Translucent solar panels are , but why not also use them to accomplish other goals? Like, say, .
That's the current goal of a practical test being run along the A2 highway, which is located near the city of Den Bosch in the Netherlands. The panels, dubbed "luminescent solar concentrators" (LSCs) and developed by Eindhoven University of Technology researcher Michael Debije, even come in a lovely variety of colors.
On each end of the translucent panel, there's a traditional solar cell waiting to collect the sunlight gathered. These LSCs are then integrated into noise barriers for an acronym of their own: SONOBs, short for Solar Noise Barriers. When all is said and done, it's a fairly cheap contraption that generates power in what the Dutch team terms a "visually attractive way."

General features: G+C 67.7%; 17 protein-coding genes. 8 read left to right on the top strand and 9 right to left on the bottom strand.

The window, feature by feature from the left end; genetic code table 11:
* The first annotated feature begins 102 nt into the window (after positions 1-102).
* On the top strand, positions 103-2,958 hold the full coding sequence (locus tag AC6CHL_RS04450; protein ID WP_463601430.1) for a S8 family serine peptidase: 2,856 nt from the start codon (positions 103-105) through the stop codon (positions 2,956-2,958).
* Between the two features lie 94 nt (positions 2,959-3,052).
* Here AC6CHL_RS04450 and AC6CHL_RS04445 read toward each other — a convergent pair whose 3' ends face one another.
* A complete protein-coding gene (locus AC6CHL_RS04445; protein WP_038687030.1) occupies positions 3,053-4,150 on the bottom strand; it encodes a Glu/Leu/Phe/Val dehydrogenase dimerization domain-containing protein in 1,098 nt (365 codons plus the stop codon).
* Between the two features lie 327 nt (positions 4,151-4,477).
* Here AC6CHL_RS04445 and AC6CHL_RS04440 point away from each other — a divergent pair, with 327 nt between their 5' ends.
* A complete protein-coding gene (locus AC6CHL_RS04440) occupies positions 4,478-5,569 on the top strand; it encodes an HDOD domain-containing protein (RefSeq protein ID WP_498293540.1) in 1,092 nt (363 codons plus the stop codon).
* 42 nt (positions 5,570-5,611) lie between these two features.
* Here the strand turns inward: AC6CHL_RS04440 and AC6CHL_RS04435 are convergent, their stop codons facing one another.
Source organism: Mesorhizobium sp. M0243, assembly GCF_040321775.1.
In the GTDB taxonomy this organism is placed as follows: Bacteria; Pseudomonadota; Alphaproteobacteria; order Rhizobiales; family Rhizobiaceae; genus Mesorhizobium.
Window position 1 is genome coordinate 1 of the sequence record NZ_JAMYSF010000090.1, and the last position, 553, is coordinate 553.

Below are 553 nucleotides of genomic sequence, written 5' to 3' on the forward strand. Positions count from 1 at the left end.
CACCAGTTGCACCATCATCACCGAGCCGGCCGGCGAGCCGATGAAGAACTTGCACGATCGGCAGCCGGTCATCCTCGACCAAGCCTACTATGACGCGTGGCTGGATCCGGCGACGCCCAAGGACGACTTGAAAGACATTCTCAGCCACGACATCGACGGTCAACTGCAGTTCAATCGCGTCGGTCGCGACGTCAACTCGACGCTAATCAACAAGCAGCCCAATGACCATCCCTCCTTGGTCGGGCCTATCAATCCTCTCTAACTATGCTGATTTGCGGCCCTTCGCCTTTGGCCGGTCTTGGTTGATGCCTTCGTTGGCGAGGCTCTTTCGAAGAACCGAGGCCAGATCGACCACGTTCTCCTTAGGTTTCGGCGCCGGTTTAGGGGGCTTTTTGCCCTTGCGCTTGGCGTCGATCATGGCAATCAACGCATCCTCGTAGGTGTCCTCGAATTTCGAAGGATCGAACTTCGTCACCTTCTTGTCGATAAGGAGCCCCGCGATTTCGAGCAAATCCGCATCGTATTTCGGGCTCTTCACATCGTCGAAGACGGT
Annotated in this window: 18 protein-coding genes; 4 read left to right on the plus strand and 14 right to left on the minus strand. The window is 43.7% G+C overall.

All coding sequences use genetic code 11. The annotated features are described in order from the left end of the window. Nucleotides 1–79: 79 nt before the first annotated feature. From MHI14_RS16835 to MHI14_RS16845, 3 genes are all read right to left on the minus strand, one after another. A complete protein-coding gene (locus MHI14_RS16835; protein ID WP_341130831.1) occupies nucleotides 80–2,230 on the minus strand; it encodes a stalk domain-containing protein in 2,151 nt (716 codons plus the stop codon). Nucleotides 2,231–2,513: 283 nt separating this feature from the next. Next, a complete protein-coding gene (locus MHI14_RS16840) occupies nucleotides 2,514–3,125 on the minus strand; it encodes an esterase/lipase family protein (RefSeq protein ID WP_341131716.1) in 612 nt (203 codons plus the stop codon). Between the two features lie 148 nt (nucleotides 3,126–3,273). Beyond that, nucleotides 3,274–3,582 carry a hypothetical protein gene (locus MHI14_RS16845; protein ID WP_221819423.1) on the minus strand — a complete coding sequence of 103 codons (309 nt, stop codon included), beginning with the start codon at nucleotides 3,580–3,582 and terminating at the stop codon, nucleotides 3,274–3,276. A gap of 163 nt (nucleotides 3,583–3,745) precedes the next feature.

The concept render above showcases what it might look like if the idea were applied at scale. The current test only features two of the noise barriers, which measure 4.5 meters high by 5 meters wide and feature some of the traditional solar cells as well. Even so, the current thought is that a single kilometer of the barriers could produce enough energy to power 50 households.